Finding the Life Within Dying
Sitting up in his bed, Bill gave me a faint smile as I entered. He had lost the ability to talk due to ALS. He communicated to people by looking into a computer screen that then spoke his words. As I came up to the side of his bed and offered greetings, he said via the automated voice, “I am alive.” Tears rolled down his face.
“I want to keep opening and growing to the very last moment,” he said. “I want to teach my children how to die well.”
An electrifying calmness filled the room. Bill’s courage and sense of aliveness were palpable. His body was deteriorating and not long for this world, and yet his spirit was bright.
“We are not our mind,” he told me. “We are spirit. My spirit is getting stronger.”
My heart expanded and opened as I sat with him and witnessed his desire to experience each moment fully. In his acute sense of the present moment, my sense of the present moment sharpened. I took a breath and asked for strength and guidance from God.
“Present-moment living means, non-attachment, which means unobstructed love—pure love,” he said.
A week later, I sat on Bill’s bed as he again looked intently at the computer screen. He said, “I feel death coming. I want to move towards it not away.” I shared words of assurance and prayers. Bill closed his eyes and reached for my hand.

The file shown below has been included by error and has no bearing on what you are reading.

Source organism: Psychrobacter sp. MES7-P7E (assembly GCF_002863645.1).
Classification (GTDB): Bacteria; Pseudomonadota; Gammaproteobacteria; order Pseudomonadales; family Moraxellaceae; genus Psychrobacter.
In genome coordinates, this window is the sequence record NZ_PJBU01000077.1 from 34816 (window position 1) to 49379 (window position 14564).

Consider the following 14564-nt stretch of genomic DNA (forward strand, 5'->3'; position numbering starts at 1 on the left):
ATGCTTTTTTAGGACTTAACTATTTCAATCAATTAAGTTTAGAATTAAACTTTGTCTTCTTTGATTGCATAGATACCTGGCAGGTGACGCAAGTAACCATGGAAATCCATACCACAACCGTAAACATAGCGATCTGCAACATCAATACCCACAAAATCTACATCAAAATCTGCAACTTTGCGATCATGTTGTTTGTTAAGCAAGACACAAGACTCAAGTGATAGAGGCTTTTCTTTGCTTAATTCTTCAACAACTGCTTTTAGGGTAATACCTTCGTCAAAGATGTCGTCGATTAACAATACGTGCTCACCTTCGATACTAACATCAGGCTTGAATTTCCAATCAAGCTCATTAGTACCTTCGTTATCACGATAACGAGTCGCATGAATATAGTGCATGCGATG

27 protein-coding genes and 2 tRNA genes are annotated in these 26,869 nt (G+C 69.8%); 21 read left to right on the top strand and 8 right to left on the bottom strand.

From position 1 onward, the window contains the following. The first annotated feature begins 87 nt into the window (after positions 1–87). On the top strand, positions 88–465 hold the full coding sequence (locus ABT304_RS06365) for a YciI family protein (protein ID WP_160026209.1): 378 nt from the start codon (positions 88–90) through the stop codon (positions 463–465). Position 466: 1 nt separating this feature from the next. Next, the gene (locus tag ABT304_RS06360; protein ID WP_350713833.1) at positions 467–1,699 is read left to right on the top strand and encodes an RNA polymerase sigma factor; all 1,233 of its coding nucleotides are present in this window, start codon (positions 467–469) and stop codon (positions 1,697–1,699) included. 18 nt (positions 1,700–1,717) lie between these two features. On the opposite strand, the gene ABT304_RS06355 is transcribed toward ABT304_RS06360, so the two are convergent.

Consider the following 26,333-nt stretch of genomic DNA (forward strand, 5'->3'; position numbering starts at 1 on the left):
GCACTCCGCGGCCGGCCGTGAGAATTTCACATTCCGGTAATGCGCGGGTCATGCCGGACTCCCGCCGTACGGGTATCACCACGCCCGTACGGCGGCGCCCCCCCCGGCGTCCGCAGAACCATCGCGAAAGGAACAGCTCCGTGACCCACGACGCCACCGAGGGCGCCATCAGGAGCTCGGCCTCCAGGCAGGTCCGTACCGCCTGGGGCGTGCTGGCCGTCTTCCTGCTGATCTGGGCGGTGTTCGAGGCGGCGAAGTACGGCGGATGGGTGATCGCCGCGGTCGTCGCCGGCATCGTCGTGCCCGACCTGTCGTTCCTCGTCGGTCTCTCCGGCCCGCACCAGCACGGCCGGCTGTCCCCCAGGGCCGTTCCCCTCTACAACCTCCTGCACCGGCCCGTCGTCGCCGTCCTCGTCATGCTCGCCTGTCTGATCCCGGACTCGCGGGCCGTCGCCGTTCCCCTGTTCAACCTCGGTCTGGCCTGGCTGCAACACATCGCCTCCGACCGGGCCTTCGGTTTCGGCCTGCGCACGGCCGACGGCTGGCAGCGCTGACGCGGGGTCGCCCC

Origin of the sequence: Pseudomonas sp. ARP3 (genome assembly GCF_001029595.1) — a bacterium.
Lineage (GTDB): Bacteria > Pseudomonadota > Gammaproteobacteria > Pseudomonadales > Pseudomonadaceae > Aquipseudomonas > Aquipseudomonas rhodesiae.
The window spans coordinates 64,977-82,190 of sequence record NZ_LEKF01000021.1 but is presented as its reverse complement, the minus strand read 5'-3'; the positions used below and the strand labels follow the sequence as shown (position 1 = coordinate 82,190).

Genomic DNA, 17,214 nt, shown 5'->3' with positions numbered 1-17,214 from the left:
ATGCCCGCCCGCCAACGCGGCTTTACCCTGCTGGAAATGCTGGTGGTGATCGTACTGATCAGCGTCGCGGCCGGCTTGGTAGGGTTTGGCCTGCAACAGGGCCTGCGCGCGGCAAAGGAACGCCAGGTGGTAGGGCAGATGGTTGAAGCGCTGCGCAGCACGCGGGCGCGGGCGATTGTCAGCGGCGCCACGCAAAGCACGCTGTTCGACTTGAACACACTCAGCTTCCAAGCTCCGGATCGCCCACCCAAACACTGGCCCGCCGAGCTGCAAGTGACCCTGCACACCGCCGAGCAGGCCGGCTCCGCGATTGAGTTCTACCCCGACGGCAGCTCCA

I thanked God for Bill and the opportunity to be with him and his lovely family. He was a beautiful man in his sixties who had a rich life that was ending too early. The courage, strength, and openness with which he lived into each moment was nothing I had witnessed before. As a practicing Buddhist, he wanted to continue to learn what living in the present moment really meant. In those final days, he felt the deep love of his wife and children by his bedside. His gentle smile and warmth were captivating.
A week later, the hospice nurse paged me to say that Bill was near the end. When I arrived at his home, his wife greeted me at their front door with a smile and a big hug.
Bill no longer wanted to communicate with his computer. He lay in bed, eyes closed, and on and off a faint smile crossed his lips. We sat together, and I held his hand. Words were not necessary. Love filled the room and the spaces in and between us.
I thanked him for our time together and expressed gratitude for all he had taught me. The corners of his lips moved up.
He passed the next day, calm, peaceful, with family gathered around his bedside.
In the last days of his life, Bill moved fully beyond his mind and into his heart. Being fully in the present moment, the now, allowed him to live from the space of “I Am” that was free from attachment and fear. In the now, Bill found pure love. In the now, Bill was able to be fully alive.
Name and identifying details have been changed to protect the privacy of this patient.